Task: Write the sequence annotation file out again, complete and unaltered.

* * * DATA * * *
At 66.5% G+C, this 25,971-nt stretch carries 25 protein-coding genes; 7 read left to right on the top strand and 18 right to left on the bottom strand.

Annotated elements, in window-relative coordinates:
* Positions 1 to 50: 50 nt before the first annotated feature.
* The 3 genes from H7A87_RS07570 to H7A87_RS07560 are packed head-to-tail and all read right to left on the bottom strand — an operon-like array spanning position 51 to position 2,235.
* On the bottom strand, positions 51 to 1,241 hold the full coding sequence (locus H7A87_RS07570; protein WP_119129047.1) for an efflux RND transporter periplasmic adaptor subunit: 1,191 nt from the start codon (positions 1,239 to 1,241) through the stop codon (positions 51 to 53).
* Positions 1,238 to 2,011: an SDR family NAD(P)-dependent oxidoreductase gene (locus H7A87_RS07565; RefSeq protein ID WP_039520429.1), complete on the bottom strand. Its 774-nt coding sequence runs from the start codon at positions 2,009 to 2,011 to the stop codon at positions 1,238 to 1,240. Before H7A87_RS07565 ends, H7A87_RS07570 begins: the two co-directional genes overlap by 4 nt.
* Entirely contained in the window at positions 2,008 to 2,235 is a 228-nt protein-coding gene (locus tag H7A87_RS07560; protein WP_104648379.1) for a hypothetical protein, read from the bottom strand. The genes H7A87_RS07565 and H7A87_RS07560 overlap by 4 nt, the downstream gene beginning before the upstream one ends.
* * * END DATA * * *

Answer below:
At 66.5% G+C, this 25,971-nt stretch carries 25 protein-coding genes; 7 read left to right on the top strand and 18 right to left on the bottom strand.

Annotated elements, in window-relative coordinates:
* Positions 1 to 50: 50 nt before the first annotated feature.
* The 3 genes from H7A87_RS07570 to H7A87_RS07560 are packed head-to-tail and all read right to left on the bottom strand — an operon-like array spanning position 51 to position 2,235.
* On the bottom strand, positions 51 to 1,241 hold the full coding sequence (locus H7A87_RS07570; protein WP_119129047.1) for an efflux RND transporter periplasmic adaptor subunit: 1,191 nt from the start codon (positions 1,239 to 1,241) through the stop codon (positions 51 to 53).
* Positions 1,238 to 2,011: an SDR family NAD(P)-dependent oxidoreductase gene (locus H7A87_RS07565; RefSeq protein ID WP_039520429.1), complete on the bottom strand. Its 774-nt coding sequence runs from the start codon at positions 2,009 to 2,011 to the stop codon at positions 1,238 to 1,240. Before H7A87_RS07565 ends, H7A87_RS07570 begins: the two co-directional genes overlap by 4 nt.
* Entirely contained in the window at positions 2,008 to 2,235 is a 228-nt protein-coding gene (locus tag H7A87_RS07560; protein WP_104648379.1) for a hypothetical protein, read from the bottom strand. The genes H7A87_RS07565 and H7A87_RS07560 overlap by 4 nt, the downstream gene beginning before the upstream one ends.